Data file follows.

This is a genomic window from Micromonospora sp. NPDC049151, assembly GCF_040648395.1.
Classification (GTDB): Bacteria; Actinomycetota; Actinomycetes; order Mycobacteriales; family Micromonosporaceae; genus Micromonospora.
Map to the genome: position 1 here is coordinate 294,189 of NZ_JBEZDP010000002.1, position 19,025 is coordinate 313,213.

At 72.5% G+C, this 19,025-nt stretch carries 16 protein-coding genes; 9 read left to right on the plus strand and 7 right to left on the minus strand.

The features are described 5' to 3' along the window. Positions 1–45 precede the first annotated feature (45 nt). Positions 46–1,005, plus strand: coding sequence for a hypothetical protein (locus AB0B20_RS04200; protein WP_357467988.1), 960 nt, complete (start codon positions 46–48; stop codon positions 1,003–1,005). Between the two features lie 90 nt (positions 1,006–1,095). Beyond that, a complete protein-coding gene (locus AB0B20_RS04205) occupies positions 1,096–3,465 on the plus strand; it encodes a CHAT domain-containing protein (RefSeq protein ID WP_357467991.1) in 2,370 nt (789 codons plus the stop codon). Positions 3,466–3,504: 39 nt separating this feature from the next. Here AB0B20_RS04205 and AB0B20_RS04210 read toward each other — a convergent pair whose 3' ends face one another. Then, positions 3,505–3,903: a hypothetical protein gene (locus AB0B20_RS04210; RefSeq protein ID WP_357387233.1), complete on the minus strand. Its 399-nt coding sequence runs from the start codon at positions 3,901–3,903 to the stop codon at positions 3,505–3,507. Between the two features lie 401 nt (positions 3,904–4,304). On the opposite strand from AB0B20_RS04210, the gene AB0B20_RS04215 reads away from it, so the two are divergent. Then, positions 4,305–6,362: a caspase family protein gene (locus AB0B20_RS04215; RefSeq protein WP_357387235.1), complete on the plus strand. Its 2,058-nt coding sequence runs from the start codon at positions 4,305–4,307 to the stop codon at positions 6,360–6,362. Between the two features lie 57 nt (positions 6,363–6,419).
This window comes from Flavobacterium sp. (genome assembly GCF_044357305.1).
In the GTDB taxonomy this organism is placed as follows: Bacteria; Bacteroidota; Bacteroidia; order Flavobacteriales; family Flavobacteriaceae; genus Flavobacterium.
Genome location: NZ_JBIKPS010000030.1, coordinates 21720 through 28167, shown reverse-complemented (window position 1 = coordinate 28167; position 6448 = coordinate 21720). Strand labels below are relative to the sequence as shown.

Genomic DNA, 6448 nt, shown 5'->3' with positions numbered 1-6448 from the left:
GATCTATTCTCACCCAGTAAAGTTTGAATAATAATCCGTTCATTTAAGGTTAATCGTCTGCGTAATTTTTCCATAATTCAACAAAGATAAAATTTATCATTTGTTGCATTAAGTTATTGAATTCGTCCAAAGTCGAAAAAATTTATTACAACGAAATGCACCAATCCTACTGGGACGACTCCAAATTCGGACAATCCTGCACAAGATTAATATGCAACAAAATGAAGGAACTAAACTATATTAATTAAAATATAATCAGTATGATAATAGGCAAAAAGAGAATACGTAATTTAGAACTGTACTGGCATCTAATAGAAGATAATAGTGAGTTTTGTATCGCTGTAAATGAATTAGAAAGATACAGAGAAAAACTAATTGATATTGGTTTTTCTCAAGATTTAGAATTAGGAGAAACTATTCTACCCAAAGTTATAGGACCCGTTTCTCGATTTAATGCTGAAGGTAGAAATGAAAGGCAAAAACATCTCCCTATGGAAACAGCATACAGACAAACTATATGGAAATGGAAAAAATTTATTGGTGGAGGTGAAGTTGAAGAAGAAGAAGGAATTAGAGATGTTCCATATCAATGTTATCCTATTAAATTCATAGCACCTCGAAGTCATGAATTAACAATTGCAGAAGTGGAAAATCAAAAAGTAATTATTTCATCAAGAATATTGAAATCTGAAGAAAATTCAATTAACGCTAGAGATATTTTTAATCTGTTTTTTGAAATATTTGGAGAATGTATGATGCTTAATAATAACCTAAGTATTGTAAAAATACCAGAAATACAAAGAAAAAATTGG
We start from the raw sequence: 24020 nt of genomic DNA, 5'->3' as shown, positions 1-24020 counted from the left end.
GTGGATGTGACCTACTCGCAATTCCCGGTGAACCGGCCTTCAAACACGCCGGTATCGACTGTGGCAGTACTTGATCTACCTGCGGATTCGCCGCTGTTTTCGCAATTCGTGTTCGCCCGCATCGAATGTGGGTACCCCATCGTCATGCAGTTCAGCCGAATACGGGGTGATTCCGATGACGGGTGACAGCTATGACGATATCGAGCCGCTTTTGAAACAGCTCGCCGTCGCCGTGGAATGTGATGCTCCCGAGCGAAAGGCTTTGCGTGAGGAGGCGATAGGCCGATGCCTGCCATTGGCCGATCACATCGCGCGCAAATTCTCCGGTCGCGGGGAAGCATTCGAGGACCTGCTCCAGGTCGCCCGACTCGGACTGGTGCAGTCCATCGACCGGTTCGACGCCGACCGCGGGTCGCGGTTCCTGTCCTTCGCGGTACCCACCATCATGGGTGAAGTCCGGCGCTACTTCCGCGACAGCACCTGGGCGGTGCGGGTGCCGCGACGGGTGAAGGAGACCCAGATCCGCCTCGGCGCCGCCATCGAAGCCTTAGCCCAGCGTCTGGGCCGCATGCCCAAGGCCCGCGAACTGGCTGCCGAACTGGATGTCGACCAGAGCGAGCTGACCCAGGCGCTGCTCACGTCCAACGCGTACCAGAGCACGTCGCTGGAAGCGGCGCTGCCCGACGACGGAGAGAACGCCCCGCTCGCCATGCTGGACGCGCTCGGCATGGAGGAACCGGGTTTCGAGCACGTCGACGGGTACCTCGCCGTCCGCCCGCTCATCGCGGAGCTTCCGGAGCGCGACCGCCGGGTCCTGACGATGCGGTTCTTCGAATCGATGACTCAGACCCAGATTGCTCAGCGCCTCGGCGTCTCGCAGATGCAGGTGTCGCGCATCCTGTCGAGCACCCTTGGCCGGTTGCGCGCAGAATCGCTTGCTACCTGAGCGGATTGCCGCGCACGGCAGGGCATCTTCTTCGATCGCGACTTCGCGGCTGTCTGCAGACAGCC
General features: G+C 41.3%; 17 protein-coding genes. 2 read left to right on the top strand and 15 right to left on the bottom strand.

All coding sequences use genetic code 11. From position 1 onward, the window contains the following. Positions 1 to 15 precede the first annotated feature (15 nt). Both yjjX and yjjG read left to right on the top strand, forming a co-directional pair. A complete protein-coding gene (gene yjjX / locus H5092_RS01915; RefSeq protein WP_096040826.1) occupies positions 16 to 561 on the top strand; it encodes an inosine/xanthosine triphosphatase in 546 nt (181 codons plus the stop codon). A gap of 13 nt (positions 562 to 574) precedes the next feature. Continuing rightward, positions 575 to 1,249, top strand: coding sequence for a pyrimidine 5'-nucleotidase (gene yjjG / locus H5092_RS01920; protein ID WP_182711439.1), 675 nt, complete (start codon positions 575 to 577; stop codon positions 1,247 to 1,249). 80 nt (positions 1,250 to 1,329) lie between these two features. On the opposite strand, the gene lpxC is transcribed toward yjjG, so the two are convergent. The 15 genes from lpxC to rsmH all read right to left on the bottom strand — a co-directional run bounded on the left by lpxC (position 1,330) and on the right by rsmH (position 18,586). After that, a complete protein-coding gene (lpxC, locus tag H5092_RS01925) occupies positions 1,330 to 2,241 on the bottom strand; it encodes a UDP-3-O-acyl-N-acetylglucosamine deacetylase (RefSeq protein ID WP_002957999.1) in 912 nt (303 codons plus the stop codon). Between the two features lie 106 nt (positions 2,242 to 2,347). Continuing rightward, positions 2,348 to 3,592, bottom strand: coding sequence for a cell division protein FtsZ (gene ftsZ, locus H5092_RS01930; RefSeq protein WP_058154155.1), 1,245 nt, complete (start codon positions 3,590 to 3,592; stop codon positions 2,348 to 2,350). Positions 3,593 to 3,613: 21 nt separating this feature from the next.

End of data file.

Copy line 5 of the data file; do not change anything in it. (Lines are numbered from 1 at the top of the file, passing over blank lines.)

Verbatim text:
The features are described 5' to 3' along the window. Positions 1–45 precede the first annotated feature (45 nt). Positions 46–1,005, plus strand: coding sequence for a hypothetical protein (locus AB0B20_RS04200; protein WP_357467988.1), 960 nt, complete (start codon positions 46–48; stop codon positions 1,003–1,005). Between the two features lie 90 nt (positions 1,006–1,095). Beyond that, a complete protein-coding gene (locus AB0B20_RS04205) occupies positions 1,096–3,465 on the plus strand; it encodes a CHAT domain-containing protein (RefSeq protein ID WP_357467991.1) in 2,370 nt (789 codons plus the stop codon). Positions 3,466–3,504: 39 nt separating this feature from the next. Here AB0B20_RS04205 and AB0B20_RS04210 read toward each other — a convergent pair whose 3' ends face one another. Then, positions 3,505–3,903: a hypothetical protein gene (locus AB0B20_RS04210; RefSeq protein ID WP_357387233.1), complete on the minus strand. Its 399-nt coding sequence runs from the start codon at positions 3,901–3,903 to the stop codon at positions 3,505–3,507. Between the two features lie 401 nt (positions 3,904–4,304). On the opposite strand from AB0B20_RS04210, the gene AB0B20_RS04215 reads away from it, so the two are divergent. Then, positions 4,305–6,362: a caspase family protein gene (locus AB0B20_RS04215; RefSeq protein WP_357387235.1), complete on the plus strand. Its 2,058-nt coding sequence runs from the start codon at positions 4,305–4,307 to the stop codon at positions 6,360–6,362. Between the two features lie 57 nt (positions 6,363–6,419).